The printers obviously need to produce good quality output, but after that, anything goes. For example, there is a drive to make the hardware as cheap as possible regardless of the impact on functionality or longevity. They have become unrepairable – disposable – items that are lining landfill sites, sold on the promise of cheap, high quality, printing.

Not only that, but any development that can increase the volume of OEM ink (and paper) use as much as possible appears to be actively pursued. This might be through increasing the throughput of ink or restricting the use of third-party inks.

For example, Hewlett Packard has an Instant Ink subscription program that costs a fixed amount per page regardless of whether you print letters or photos. That can be good value if want to print photos all day every day; you use the HP inks sent to you. However, what is irritating is that the T&Cs block third-party inks forever regardless of your Instant Ink subscription. HP has got form here having previously used firmware “improvements” to block non-HP ink but rolled back after the backlash.

Meanwhile, Brother has taken a different approach to the phrase “limited life” in the form of their MFC-J4410. As with other printers, every time you switch it on, it goes through a clean cycle to ensure the heads are clear which, yes you guessed it, uses up ink at a cost of $720 per liter! That’s kind of them to maintain the printer so meticulously.

An inkjet printer

The Brother MFC-J4410DW printer.

Now, what happens to the waste ink? It goes for collection to a waste tank which, when full, gives you an error message that prevents you from printing. If the tank isn’t really full (as is often the case), you may have success in using a reset code to switch the message off or might have to resort to third-party software to do the job. If the tank really is full then… you have to throw the printer away! I kid you not!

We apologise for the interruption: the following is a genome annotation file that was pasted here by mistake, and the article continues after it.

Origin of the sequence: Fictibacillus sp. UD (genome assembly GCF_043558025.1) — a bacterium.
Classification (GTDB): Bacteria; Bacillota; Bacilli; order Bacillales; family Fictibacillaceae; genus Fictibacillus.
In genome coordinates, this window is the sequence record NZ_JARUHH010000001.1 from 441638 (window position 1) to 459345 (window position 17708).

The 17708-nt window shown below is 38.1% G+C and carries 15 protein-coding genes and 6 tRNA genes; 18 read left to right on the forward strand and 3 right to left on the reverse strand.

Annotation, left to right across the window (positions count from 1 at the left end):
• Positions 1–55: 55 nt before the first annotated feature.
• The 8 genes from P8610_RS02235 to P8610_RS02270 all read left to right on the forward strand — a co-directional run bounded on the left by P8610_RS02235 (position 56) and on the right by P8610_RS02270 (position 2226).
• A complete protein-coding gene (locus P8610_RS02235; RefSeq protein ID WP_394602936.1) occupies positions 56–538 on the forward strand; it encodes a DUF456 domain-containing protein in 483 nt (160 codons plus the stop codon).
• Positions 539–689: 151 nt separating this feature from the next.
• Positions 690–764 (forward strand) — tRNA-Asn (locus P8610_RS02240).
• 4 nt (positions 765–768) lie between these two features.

Now, Brother isn’t the only culpable manufacturer here, but the methods employed are like a sickness or disease among vendors.

Even a common scenario such as this is frustrating: you’ve successfully printed several photos and are embarking on another run of images. This time you get banding on your print so throw it away and start again. The same thing happens, so you run a head cleaning routine to clear a blockage (which uses ink), then print again. There is still a problem, so you run a print head alignment routine, run a test sheet through, and then print it again.

Success… finally.

Now, I don’t wish to appear churlish and restrict all my criticism to inkjet printers, so perhaps the final word can go to Amazon Reviewer Hugh Coles, who commented on his brand new Polaroid Hi-Print dye-sublimation printer:

Straight out of the box the thing didn’t work! It got halfway through the first color cycle then jammed with the print half in and half out, breaking a brand new printer cartridge because the ink roll was stuck between two colors. I reset the machine, cleared the paper jam, and installed a new paper and ink cartridge but now it won’t recognize any paper or ink despite resetting/reinstalling numerous times. Now I’m two ink cartridges down and left with a broken device.

This review, more than anything I’ve seen, sums up the frustrations that users have with inkjets. They promise so much and then break that promise, and that’s before we’ve even got to the various nefarious marketing practices that manufacturers indulge in. We’ve all been tempted by the headline per page costs, which are of the order 1-15 cents for color, but really that’s just a finger in the air, best case scenario. In reality, you’ll never actually achieve that.

So what’s the answer? In this digitally connected internet age, it really is simple. Send your photos to a specialist lab to print because they can do a better job at a lower price. Then buy yourself a laser printer for office printing because they produce better output and are cheaper to run.


Image credits: Header photos licensed from Depositphotos